“Imogen is a runaway heiress, an orphan, a cook, and a cheat.
Jule is a fighter, a social chameleon, and an athlete.
An intense friendship. A disappearance. A murder, or maybe two.
A bad romance, or maybe three.
Blunt objects, disguises, blood, and chocolate. The American dream, superheroes, spies, and villains.
A girl who refuses to give people what they want from her.
A girl who refuses to be the person she once was.”
Genuine Fraud is a psychological suspense novel, telling the story of a young woman who constantly reinvents herself, lying to the people around her, herself, and even the reader at some points. The story begins with the protagonist, Jule, in the guise of “Imogen,” fleeing a resort when her cover is blown, and bringing the story back in time from there. Genuine Fraud’s intention is to have mysteries being solved one by one as the book progresses, ending with a sense of satisfaction when finally closing the book, but the execution isn’t perfect. I often found scenes that seemed redundant or unnecessary to the overall plot, and found myself tempted to skip ahead to find answers to the bigger questions. Even with its flaws, I still enjoyed the novel, feeling tension building up to the answers of mysteries haunting the reader from the first page, sympathy towards Jule in some of her darkest moments, and a sense of satisfaction, though slightly tainted by flaws, when finishing the final page. Overall, I would recommend Genuine Fraud for people who like mystery novels, however, don’t go into the book expecting an amazing, complex plot twist, as when not giving too much attention to its flaws, Genuine Fraud is an excellent novel, and well deserving of its upcoming film adaptation.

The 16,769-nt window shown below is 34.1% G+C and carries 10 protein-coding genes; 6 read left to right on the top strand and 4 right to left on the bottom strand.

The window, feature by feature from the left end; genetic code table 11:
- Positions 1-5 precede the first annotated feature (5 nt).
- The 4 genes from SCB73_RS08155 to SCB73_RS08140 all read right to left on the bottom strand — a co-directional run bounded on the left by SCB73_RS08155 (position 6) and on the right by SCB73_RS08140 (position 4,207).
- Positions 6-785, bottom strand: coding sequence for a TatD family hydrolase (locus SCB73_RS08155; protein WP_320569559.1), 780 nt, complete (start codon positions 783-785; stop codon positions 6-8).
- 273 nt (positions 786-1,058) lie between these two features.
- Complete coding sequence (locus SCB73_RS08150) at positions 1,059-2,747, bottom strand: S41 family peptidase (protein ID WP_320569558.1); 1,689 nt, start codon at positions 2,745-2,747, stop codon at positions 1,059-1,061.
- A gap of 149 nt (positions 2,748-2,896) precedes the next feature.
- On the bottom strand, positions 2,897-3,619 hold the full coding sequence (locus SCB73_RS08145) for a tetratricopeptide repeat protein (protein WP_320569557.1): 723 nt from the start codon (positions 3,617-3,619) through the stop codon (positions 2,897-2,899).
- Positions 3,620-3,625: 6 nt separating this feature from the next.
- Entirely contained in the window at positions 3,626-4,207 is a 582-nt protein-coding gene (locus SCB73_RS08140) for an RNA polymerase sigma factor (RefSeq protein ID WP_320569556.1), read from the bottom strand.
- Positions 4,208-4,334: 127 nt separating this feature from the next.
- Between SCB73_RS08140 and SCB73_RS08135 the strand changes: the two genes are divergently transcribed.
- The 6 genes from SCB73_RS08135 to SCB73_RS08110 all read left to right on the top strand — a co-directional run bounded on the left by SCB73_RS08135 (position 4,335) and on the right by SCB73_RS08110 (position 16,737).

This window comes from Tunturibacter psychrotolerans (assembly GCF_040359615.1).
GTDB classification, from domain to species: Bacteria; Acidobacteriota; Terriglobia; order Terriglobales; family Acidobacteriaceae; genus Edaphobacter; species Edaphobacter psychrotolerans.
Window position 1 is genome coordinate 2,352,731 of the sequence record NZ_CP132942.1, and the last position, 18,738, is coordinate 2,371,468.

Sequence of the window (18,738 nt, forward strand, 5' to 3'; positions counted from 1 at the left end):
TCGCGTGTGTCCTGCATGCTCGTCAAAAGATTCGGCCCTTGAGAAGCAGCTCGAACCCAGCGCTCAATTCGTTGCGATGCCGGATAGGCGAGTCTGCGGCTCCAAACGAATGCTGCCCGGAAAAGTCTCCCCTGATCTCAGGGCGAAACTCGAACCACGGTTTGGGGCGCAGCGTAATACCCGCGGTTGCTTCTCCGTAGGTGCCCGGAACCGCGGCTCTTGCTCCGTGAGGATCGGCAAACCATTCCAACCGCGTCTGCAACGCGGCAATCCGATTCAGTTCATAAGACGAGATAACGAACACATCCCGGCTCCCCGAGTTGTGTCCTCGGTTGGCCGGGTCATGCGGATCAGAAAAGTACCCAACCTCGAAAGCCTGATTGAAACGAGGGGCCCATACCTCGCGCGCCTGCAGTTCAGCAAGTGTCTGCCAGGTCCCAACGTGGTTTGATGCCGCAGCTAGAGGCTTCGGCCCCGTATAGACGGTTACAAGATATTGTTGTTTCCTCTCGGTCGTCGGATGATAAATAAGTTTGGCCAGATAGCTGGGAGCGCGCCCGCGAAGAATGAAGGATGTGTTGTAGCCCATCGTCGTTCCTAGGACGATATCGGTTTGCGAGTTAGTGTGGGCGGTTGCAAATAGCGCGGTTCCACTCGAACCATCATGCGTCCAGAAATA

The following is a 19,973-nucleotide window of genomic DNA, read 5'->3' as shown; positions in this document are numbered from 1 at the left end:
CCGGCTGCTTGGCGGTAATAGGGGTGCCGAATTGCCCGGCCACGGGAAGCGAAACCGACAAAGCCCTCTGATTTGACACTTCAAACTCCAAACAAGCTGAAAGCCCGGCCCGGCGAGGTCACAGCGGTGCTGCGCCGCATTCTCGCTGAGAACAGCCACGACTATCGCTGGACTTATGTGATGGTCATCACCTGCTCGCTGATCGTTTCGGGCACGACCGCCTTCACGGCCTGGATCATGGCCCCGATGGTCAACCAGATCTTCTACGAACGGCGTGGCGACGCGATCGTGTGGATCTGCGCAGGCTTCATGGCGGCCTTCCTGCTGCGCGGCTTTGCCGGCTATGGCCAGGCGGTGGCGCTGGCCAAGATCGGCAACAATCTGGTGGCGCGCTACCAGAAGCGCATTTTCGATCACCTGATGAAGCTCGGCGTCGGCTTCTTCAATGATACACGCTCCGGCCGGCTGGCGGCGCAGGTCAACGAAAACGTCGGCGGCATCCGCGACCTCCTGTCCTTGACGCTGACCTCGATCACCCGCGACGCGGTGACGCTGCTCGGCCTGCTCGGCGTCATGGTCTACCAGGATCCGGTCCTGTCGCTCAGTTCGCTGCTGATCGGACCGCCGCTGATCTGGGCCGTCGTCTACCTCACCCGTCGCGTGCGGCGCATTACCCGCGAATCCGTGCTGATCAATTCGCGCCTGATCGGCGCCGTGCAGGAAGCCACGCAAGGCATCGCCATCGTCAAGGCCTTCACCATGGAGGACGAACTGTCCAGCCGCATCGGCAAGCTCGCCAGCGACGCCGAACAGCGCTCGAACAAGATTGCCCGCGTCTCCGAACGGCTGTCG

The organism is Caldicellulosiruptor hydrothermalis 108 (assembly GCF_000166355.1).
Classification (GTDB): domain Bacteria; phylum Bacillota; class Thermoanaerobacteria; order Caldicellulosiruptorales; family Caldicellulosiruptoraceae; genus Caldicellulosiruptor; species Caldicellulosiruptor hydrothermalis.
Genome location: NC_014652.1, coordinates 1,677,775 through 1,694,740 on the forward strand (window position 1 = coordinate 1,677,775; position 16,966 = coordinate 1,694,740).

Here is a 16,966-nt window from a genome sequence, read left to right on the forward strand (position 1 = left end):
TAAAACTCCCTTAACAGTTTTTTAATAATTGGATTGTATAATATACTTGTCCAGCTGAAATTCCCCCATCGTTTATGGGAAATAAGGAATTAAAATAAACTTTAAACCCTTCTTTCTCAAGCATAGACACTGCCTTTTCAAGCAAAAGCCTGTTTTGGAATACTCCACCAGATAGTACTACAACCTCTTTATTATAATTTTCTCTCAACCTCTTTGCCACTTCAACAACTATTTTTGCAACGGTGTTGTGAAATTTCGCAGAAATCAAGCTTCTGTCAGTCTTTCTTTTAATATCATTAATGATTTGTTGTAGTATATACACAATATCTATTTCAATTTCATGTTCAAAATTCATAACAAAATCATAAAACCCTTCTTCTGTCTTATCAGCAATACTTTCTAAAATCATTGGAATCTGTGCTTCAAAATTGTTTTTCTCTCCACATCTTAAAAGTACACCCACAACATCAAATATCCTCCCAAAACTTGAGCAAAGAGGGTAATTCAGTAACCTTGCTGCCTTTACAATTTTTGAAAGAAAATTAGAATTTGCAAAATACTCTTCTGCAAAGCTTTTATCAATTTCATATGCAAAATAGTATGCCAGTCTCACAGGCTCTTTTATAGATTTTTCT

(There are numerous accusations of Genuine Fraud stealing several plot points from The Talented Mr.Ripley, but I decided that as a personal review, I would not go into this issue, but advise going into it with a grain of salt for originality.)